Message from the Chairman

image of Russell Reichelt

Our fundamental obligation is to protect the Great Barrier Reef Marine Park and the World Heritage Area.

We do this by striving to ensure all human uses of the Park are ecologically sustainable and that the ecosystem's natural functions, especially resilience, are maintained. The Reef is a phenomenal wonder and presenting its natural values to the world through industry and public uses is an important and positive part of this presentation.

Sustainable tourism on the Great Barrier Reef is especially important as a way of presenting the Reef to the world.

In the three decades since the Great Barrier Reef Marine Park was created there have been many changes. The number of visitors to the region has steadily escalated, as has the number of people living and working along the coastal region.

We have seen waves of crown-of-thorns starfish outbreaks, highly destructive cyclones and, probably the most concerning, a rise in the frequency and extent of coral bleaching caused by increasing peak summer temperatures.

We do much of our job through partnerships. We link to public communities through our local marine advisory committees, Reef Guardian programs and publications. The Queensland Government is a key partner in delivering the operational management of the Marine Park through its environment and fisheries portfolios. The head of the Queensland Premier's Department is a member of the Marine Park Authority Board.

We operate cooperatively and are closely linked with other important Australian Government departments and agencies. We are grateful for the support and advice we receive from the industry peak bodies, especially in tourism and fisheries, and the Reef Advisory Committees working on critical issues. We also value the cooperative relationships with the scientific research community.

The increasing level of use and development in and adjacent to the Marine Park and World Heritage Area are demanding special attention. Strong policies need to be put in place to ensure that natural, cultural and social values are adequately maintained while supporting sustainable use and long-term protection. In the case of conflicting uses, or restrictions on incremental change in use, we recommend limits to the uses of the Marine Park.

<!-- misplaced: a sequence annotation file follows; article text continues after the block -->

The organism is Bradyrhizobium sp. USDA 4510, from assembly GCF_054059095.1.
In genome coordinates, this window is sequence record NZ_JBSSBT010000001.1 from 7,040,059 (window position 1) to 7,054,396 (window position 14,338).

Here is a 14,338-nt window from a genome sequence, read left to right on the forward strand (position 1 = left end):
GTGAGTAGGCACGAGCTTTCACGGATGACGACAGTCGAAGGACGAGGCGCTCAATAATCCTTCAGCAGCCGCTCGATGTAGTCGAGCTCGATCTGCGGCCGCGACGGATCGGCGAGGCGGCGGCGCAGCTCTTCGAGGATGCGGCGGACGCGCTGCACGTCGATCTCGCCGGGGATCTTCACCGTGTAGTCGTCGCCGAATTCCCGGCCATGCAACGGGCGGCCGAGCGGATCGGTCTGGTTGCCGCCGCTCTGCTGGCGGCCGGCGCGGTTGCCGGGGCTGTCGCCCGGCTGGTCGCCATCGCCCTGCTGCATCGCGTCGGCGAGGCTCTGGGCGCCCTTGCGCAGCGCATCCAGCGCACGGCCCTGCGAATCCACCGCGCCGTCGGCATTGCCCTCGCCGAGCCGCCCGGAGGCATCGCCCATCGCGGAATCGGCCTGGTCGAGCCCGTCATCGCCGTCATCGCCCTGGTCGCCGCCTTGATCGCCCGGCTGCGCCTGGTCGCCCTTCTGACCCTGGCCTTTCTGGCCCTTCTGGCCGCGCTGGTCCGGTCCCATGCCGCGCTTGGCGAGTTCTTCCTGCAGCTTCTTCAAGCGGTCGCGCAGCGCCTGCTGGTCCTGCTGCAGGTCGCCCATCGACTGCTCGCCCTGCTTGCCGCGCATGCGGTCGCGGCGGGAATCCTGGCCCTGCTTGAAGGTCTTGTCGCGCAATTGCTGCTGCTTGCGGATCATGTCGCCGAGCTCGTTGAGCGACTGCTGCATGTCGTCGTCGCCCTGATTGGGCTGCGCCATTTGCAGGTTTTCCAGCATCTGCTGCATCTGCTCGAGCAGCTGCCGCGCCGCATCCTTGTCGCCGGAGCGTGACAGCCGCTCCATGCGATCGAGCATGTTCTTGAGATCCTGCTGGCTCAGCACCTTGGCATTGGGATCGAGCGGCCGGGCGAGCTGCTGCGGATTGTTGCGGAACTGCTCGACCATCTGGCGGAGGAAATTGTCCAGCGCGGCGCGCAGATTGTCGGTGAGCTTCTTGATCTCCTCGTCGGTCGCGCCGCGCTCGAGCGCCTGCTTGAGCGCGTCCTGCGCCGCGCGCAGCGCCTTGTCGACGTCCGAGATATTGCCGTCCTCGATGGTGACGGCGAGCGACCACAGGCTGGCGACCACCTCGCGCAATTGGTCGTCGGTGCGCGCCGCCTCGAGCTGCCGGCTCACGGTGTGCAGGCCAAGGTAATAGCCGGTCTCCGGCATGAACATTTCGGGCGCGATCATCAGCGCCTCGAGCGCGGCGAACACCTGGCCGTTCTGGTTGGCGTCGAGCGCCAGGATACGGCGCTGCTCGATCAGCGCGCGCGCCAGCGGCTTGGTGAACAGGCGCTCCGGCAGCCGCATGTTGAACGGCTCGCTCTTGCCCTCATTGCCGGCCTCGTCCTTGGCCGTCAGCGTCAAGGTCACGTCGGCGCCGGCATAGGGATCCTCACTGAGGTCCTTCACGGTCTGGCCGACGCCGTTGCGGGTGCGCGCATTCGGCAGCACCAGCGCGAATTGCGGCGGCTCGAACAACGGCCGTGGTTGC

Key issues for the Reef now are the effects of climate change and declining water quality, commercial and recreational fishing pressures, ports and shipping and coastal development. Our challenge is to assess, advise on, and implement policies to ensure the cumulative effects of all these issues are not leading towards a long-term decline in the environmental quality of the Great Barrier Reef.

Russell Reichelt
Chairman and Chief Executive

  • Free Zoning Maps

    Zoning maps

    If you're heading out on the water, don't forget your free Zoning Map so you know where you can go and what you can do.

  • Whale of a time

    World heritage

    The Great Barrier Reef is a hive of activity. If you're lucky enough to see a humpback whale from May to September, make sure you keep a safe distance.

  • Important milestone

    Safe distance

    We're delighted to celebrate the 30th anniversary of the Great Barrier Reef Marine Park's World Heritage listing.

  • Visit the Reef

    Tourism experiences

    Visit our Great Barrier Reef and discover its amazing plants, animals and habitats. There are a range of tourism experiences on offer.

  • What you can do

    What you can do

    Everyone has a role to play in protecting our Great Barrier Reef. Find out what you can do to help protect this Great Australian icon.

  • Report marine strandings

    turtle swimming under water

    If you see sick, dead or stranded marine animals please call RSPCA QLD 1300 ANIMAL
    (1300 264 625)

  • Climate Change and the Great Barrier Reef

    Climate Change and the Great Barrier Reef vulnerability assessment cover image

    A Vulnerability Assessment: of the issues that could have far-reaching consequences for the Great Barrier Reef.

  • Current Conditions

    Current Conditions logo promo image

    Current Conditions: Environmental and climatic forecasts for the Great Barrier Reef

  • Reef Guardians Improving the outlook

    Underwater image of yellow fish swiming around coral

    The Great Barrie Reef is facing some challenges. Many people, including Reef Guardians, are making a difference. View the commercial.

  • Reef Guardian Grazier

    Grazier standing next to Ute with sheepdog on the back

    Reef Guardian graziers are helping to protect the Great Barrier reef through better farming practices.Watch the commercial.

  • Reef Guardian Banana Farmer

    Banana Famer riding four wheeler

    Reef Guardian farmers are undertaking on-farm practices that are helping to protect the Great Barrier Reef. Watch the commercial.

  • Reef Guardian Cane Farmer

    Cane farmer, wife and daughter standing next to cane fields

    Reef Guardian farmers are forward-thinking producers who are doing their bit for the Reef. Watch the commercial.

  • Reef Guardian Fisher

    Fishing family and staff posing for photo on fishing boat

    Reef Guardian fishers are fishing sustainably for the health of the Reef and their fishery. Watch the commercial.

  • Reef Guardian Marine Aquarium Collector

    Corral Collector standing next to a fishtank in the shop

    Coral Collectors hand pick corals from various locations to minimise impact and help The Great Barrier Reef. Watch the commercial.

  • Reef Guardian Council

    Reef Guardian Council Burdekin staff planting vegitation

    Reef Guardian councils across the Great Barrier Reef catchment are demonstrating Reef protection and management. Watch the commercial.

  • Reef Guardian School

    Reef Guardian school group standing in the shade of some trees

    Reef Guardian schools across Queensland are taking positive action for the environment. Watch the commercial.